Monday, July 15

Rice Chess Club tournament, adjourned games: Black, Marder play to draw; Tenenwurzel defeats Beynon; A word of thanks

Two unfinished games, adjourned from the tourney's third round, were completed yesterday at the Rice Chess Club Summer Masters' Tournament.  Roy T. Black and Albert Marder played to a draw in a contest that the former will certainly view as a missed opportunity for victory, while Edward Tenenwurzel defeated F.P. Beynon, a result that we understand at least one of our sister publications has erroneously reported as a draw.  More on this below.

Mr. Black opened with the Ruy Lopez vs. Marder, and by the 30th move had attained a position promising success.  Indeed, it would appear that with 31.Qg4! in place of the chosen 31.b4 the first player could have decided the contest in his favor within a few moves; the reader will find a few illustrative variations included in the game score.  Even after this slip victory may well have remained within reach over the next few moves, but the player of the White pieces never quite succeeded in landing the finishing blow, and Marder, refusing to lose hope, defended tenaciously, at last finding safety in a Rook endgame agreed drawn at the 55th move.  We present the contest here:


We have unfortunately not obtained the score of Tenenwurzel's defeat of Beynon.  The present tourney, only four rounds old, has already proved most difficult to cover with the journalistic thoroughness to which we aspire.  With some games played until the wee hours of the morning, others contested ahead of schedule on days originally designated as free, a handful adjourned, and still others postponed, the task has become most onerous indeed.  To add to the burden, a few of our colleagues (we shall not name names) have of late developed the most unfortunate habit, immediately following the completion of a game, of procuring the players' score sheets and removing them from the premises, in order to examine and publish them at relative leisure afterward, rather than lose time in making copies by hand.  Of course, such a practice, which makes the score of a particular game unavailable to other journals, places still further obstacles in the path of a diligent reporter, and can in some instances even lead to the incorrect reporting of a game's result.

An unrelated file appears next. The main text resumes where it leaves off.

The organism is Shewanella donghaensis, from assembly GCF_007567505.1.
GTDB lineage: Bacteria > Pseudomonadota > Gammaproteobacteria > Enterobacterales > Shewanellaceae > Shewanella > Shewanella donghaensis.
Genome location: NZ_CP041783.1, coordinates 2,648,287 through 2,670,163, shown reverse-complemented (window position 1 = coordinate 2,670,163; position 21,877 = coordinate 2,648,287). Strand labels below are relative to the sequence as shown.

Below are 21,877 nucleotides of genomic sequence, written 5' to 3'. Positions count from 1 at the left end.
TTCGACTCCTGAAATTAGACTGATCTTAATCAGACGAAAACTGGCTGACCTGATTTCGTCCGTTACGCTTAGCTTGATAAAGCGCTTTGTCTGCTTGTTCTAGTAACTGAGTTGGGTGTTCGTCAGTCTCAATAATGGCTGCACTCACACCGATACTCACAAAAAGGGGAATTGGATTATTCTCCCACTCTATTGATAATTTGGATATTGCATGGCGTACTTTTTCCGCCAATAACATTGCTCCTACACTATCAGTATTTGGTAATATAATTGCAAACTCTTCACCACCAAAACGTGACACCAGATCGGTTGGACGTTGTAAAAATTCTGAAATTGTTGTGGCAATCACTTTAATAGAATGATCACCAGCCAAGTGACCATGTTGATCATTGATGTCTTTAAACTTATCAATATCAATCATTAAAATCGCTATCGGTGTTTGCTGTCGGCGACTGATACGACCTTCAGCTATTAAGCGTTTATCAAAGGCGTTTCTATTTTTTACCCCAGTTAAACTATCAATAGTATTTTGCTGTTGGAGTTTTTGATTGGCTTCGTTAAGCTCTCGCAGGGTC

In light of the above, we must here express out deepest thanks to a fine gentleman who has done everything in his power to facilitate our own reporting of the Rice Club tournament.  This friend of chess, a certain Mr. Ph. B., a man of good will, ready wit, and strong bibliothecarian bent, has taken upon himself the time-consuming task of visiting the offices of our friendly metropolitan rivals (the Sun, the Tribune, the Brooklyn Daily Eagle, and others), all in order to track down, collect, and assemble the game scores from the event, many of which would otherwise have appeared, fleetingly, in one single publication alone.  By making the results of his research freely available he is providing an invaluable service both to interested aficionados here in 1913 and to generations of chess lovers yet to be born, for the history of our game is in large measure written in the moves made on the board, whose loss is therefore much to be regretted, and whose preservation to be cheered.  It is to Mr. Ph. B. that we are indebted for the correct result of the Tenenwurzel-Beynon encounter, and, speaking generally, if our coverage of the tourney has surpassed that of others in accuracy and in scope, the credit is his.  Without his efforts our own would weigh but a dram.   

Current scores:

5 points: Capablanca (5)
3 1/2 points: Marder (4)
3 points: Kupchik (3), Bernstein (5)
2 points: Tenenwurzel (3)
1 1/2 points: Black (2)
1 point: Chajes (3), Phillips (3), Adair (4)
1/2 point: Beynon (4), Beihoff (5)
0 points:  Duras (0), Grommer (3)

The number in parentheses following a player's surname indicates the number of games he has played to date.  The adjourned game Phillips-Black is not included in the above table.

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